|Publication number||US5416468 A|
|Application number||US 08/143,031|
|Publication date||May 16, 1995|
|Filing date||Oct 29, 1993|
|Priority date||Oct 29, 1993|
|Also published as||CA2132062A1, DE69418140D1, DE69418140T2, EP0651360A1, EP0651360B1|
|Publication number||08143031, 143031, US 5416468 A, US 5416468A, US-A-5416468, US5416468 A, US5416468A|
|Inventors||William J. Baumann|
|Original Assignee||Motorola, Inc.|
|Export Citation||BiBTeX, EndNote, RefMan|
|Patent Citations (8), Referenced by (74), Classifications (6), Legal Events (5)|
|External Links: USPTO, USPTO Assignment, Espacenet|
TECHNICAL FIELD OF THE INVENTION
The present invention relates generally to systems and methods for monitoring objects and particularly for monitoring people. More specifically, the present invention relates to systems and methods for monitoring a plurality of monitorees in a field setting.
In field settings, observers often have the job of monitoring any number of dispersed monitorees. In one situation, a prison corrections officer has the role of observer while prisoners on work crews are monitorees. In another situation, a teacher has the role of observer while children on a field trip are monitorees. In still another situation, an operations manager or coordinator may have the role of observer while any number of persons involved in search and rescue missions, fire fighting, or other hazardous operations (e.g., electrical and/or natural gas distribution system repair and/or installation operations, chemical plant workers etc.), are monitorees. In these and other situations, the observer's job is often a difficult one which requires constant attention. A single momentary lapse in diligence on the part of the observer can lead to disastrous consequences.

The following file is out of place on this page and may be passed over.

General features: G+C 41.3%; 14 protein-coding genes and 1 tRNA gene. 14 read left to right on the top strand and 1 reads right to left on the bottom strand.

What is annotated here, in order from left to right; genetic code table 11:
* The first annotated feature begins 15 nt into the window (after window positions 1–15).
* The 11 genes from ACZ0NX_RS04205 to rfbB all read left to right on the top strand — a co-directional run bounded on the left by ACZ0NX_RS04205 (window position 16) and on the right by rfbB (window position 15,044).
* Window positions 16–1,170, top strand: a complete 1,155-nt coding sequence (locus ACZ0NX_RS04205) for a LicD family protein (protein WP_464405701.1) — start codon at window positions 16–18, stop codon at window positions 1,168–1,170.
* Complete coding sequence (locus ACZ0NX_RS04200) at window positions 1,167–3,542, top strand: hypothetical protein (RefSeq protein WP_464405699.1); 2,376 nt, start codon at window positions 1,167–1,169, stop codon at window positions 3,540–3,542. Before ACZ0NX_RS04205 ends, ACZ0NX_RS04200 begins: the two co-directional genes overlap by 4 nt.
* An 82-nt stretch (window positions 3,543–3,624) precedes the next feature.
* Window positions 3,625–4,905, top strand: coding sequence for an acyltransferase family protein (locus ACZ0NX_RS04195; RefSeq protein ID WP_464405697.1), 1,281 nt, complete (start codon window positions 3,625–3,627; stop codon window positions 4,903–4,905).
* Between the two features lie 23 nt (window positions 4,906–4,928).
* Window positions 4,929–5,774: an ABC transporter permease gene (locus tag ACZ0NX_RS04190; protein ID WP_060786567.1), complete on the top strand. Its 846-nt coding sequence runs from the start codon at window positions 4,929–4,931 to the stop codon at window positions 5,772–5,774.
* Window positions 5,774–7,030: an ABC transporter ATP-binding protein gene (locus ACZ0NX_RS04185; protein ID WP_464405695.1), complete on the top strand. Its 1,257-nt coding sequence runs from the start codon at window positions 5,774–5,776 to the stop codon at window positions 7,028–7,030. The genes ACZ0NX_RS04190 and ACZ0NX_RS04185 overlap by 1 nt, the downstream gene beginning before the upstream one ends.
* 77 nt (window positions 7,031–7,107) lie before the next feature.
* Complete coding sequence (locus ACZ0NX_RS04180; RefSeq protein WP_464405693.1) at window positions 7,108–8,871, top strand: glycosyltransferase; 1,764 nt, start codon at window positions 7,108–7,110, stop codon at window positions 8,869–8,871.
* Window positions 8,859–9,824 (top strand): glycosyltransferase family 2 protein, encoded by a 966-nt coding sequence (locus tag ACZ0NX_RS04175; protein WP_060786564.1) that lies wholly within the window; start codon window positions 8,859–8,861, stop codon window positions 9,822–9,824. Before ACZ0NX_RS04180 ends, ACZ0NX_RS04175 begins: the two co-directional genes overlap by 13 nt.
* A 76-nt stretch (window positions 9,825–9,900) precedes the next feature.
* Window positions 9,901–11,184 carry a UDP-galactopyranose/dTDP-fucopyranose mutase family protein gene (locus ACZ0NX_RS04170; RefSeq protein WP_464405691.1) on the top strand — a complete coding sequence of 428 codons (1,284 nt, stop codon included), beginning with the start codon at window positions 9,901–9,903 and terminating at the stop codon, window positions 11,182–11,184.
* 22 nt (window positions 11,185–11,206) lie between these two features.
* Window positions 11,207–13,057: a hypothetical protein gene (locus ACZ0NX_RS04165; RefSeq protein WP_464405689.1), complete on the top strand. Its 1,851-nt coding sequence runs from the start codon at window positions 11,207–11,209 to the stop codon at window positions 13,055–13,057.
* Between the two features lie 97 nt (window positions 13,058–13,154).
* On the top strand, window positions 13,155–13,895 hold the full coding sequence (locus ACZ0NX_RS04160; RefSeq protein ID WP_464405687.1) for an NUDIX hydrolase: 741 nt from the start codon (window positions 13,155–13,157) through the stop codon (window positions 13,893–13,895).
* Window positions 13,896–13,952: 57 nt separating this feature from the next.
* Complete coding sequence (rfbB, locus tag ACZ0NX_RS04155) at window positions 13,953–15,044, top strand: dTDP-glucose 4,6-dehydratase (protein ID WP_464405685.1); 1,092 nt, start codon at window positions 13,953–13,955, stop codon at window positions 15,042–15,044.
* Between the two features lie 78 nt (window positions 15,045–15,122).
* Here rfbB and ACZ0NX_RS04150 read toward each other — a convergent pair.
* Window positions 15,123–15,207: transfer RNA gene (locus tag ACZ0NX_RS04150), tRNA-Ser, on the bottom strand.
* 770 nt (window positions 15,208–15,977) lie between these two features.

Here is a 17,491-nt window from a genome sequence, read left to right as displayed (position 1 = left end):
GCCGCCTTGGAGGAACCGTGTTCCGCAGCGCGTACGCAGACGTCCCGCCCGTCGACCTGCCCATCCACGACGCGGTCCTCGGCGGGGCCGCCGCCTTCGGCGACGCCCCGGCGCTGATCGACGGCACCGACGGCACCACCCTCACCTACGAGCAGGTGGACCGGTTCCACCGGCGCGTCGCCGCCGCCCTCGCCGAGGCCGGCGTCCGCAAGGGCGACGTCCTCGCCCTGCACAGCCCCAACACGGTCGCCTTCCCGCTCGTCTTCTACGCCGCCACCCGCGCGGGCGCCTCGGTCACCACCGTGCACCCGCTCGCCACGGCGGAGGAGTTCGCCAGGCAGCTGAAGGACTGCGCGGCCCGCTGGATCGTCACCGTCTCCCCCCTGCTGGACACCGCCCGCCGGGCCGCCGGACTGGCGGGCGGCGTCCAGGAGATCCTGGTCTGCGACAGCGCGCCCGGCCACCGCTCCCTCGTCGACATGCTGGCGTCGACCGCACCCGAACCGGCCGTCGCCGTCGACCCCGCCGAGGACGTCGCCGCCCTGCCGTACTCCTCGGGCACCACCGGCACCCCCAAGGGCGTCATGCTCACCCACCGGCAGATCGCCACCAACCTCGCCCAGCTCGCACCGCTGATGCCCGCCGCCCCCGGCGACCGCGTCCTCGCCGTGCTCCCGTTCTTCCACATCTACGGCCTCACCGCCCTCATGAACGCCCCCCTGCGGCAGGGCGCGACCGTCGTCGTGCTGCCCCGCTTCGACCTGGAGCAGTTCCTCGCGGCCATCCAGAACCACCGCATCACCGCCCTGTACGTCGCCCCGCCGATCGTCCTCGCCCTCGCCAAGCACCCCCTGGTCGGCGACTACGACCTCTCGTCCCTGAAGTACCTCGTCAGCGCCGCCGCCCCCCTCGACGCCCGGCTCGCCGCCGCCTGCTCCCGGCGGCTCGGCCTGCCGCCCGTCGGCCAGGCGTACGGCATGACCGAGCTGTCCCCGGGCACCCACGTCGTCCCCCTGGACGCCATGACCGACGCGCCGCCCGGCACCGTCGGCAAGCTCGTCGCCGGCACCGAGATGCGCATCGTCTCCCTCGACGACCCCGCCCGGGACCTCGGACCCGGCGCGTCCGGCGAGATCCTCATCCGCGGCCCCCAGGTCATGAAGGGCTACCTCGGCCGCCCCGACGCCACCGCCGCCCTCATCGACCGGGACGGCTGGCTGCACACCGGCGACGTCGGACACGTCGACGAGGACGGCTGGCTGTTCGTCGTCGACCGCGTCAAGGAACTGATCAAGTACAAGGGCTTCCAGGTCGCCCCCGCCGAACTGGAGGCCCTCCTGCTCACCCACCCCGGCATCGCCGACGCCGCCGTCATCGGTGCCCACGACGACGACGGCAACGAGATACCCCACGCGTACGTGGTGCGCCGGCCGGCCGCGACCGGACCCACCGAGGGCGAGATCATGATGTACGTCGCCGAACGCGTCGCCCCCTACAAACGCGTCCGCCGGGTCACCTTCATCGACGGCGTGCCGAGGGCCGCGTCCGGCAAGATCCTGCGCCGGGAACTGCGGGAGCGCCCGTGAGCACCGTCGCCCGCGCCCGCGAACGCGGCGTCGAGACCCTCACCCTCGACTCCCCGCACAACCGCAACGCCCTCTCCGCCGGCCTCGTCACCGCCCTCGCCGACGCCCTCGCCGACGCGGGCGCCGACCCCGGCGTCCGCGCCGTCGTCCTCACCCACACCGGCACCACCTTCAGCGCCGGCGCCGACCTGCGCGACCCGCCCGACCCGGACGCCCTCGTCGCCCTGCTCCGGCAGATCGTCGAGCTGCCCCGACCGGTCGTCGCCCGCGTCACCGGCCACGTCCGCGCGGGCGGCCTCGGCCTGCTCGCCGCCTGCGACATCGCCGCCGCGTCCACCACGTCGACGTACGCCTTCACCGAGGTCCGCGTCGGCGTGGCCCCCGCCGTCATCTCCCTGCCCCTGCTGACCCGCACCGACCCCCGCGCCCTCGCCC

Typically, an observer's responsibilities include, among other things, knowing the whereabouts of monitorees even though monitorees may be dispersed over a large or obscured area. In addition, an observer's responsibilities often include the exercise of good judgment in knowing when to ask for additional help and when not to ask for additional help. The observer typically needs to quickly recognize when additional help is needed, and the observer typically needs to quickly communicate that need when the occasion arises.
Due at least in part to the difficult nature of the observer's job, field activities are often severely restricted and undesirably costly. Often a large number of observers are required for a given population of monitorees. When suitable observers are not available, field activities are curtailed. Labor costs of field activities are undesirably high when a large number of observers are required for a given number of monitorees. Likewise, when only a few observers are available, the population of monitorees is often restricted to only a few of the most trustworthy or competent monitorees.
Accordingly, it is an advantage of the present invention that an improved method and system for remote monitoring is provided.
Another advantage of the present invention is that a system and method are provided which make an observer's job easier.
Another advantage is that the present invention lessens the costs associated with monitoring a population of monitorees.
Another advantage is that the present invention improves the efficiency of an observer who monitors a population of monitorees.